In Ballarat and Melbourne the Darwin debates drew out some of the differences between the two cities.  A rising university-based intellectual elite in Melbourne had come to replace the cities’ religious leaders as authorities on this question.  In Ballarat the debate encapsulated the continued centrality of church and religion in all matters of social importance.

Helen Hunter is a historian and researcher based at Federation University Australia’s Centre for eResearch and Digital Innovation (CeRDI). For further information on this topic email h.hunter@federation.edu.au

Cityscapes in Art

Artists play a vital role in both documenting and commenting on the tangible and intangibles of place, and one of our favourites is the Burke and Wills Memorial Fountain (pictured below). We are currently featuring a new tool on the HUL portal called Artscapes through Time where you can fade between contemporary photographs and historic artworks in the same landscape, of which this beauty is one.

Evelyn Shaw Burke and Wills Memorial Fountain
Burke and Wills Memorial Fountain by Evelyn Shaw. Courtesy of the Art Gallery of Ballarat

Who was the artist behind this work, capturing the movement and life of the city in 1933? Meet Artist, Peace Activist, & Community Advocate Evelyn Healy (nee Shaw) as told by Ballarat historian and Fed Uni lecturer Anne Beggs-Sunter:

Healy, Evelyn Myrtle

Born in 1912, Evelyn Shaw was the daughter of Edgar Shaw, bank manager, and Beatrice Towl of Ballarat, Victoria. She studied law in Melbourne, then art at Swinburne and the Ballarat School of Mines, completing her studies in 1935. In December 1935 she held her first solo exhibition at Booth’s Buildings in Sturt Street, which included the etching of the Burke and Mills Monument in Sturt Street, available for 15 shillings.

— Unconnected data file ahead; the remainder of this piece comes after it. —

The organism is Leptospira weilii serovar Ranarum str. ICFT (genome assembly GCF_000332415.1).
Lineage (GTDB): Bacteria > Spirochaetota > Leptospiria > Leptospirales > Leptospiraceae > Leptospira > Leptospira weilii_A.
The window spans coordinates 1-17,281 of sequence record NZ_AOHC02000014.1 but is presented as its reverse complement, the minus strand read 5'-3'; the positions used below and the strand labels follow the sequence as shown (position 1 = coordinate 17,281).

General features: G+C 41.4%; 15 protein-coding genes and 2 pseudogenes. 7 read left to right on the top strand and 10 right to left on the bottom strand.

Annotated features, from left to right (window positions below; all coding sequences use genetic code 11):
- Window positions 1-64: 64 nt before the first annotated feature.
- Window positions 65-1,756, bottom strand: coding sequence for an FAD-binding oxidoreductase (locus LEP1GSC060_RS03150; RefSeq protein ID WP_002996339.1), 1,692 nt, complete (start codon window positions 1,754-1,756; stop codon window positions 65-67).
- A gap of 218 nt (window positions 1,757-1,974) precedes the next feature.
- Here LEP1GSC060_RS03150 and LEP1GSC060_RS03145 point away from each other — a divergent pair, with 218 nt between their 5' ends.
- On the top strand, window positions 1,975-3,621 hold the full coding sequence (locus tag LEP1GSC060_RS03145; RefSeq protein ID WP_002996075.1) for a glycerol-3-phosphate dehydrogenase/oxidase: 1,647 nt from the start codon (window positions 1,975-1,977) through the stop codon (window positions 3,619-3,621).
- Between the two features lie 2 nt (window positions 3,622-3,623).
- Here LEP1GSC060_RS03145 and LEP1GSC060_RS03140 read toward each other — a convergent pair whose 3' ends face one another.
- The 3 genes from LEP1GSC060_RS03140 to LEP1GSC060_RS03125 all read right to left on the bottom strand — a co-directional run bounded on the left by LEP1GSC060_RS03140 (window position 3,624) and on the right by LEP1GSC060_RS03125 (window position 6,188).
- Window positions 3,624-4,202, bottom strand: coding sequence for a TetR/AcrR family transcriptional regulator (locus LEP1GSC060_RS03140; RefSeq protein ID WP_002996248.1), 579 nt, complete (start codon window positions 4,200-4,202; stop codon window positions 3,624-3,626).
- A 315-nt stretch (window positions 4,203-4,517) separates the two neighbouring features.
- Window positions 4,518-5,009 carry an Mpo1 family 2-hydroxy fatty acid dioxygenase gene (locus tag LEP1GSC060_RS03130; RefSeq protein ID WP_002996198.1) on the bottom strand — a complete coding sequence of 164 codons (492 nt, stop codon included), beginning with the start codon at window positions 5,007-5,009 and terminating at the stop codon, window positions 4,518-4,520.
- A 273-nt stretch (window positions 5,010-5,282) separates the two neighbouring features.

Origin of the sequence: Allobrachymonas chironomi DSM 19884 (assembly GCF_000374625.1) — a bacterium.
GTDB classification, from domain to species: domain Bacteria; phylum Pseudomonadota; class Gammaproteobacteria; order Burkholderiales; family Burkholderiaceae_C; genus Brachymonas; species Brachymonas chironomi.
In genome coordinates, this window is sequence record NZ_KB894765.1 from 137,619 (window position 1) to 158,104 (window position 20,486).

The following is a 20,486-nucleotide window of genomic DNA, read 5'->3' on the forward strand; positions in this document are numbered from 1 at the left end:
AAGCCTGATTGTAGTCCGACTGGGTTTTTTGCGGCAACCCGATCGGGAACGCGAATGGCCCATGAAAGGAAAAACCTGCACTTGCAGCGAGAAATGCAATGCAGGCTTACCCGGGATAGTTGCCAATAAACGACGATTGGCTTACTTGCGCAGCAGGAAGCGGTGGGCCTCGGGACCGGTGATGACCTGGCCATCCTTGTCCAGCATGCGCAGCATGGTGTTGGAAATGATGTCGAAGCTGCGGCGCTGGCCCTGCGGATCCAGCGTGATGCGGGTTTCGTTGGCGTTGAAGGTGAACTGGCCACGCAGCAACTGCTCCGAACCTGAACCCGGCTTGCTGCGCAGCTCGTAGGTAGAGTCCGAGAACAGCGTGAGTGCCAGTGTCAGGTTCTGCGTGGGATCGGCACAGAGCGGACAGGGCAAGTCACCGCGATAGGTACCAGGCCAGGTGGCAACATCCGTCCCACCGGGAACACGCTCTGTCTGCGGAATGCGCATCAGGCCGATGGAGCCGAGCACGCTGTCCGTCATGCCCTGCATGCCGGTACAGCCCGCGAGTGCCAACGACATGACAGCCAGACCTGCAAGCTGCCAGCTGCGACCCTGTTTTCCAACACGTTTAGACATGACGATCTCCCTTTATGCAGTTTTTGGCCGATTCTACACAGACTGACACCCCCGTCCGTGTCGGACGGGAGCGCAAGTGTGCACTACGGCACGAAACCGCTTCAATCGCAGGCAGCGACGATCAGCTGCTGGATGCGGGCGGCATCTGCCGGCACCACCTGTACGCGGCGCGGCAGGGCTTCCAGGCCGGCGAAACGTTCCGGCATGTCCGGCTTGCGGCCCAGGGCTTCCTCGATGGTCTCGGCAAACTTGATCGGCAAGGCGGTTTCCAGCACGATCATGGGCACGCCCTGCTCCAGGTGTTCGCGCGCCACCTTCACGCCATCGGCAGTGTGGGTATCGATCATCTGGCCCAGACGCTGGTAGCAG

Although born into a wealthy family, grand-daughter of the Belfast-born manager of the great Phoenix Foundry, her social conscience was awakened by the contrast between her own privileged background and the many unemployed people in Ballarat during the Depression. She left Ballarat to pursue her artistic and activist career in Melbourne in 1936.

She became involved with the Communist Party of Australia (CPA), the peace movement and in designing anti-war banners for the Movement Against War and Fascism. In fact she played a key role in the rescue of the Eureka Flag from obscurity in 1938, when she asked her mother to obtain a detailed drawing of the flag so that artists in Melbourne could reproduce it as a banner for the Eureka Youth League. Subsequently the flag came to prominence as an emblem of left-wing political and trade union protest.

Evelyn Healy and her Eureka fragment 1998
Evelyn Healy and her Eureka fragment 1998. Courtesy of Anne Beggs-Sunter

In 1941 she married Charles Walters, an Australian member of the International Brigade who fought in the Spanish Civil War, and moved to Sydney, where her only child Max was born in 1942. She worked in munitions factories, and became one of the first female members of the Amalgamated Engineering Union. She was involved in the fight for equal pay for women through membership of the Union’s Sydney Political Committee.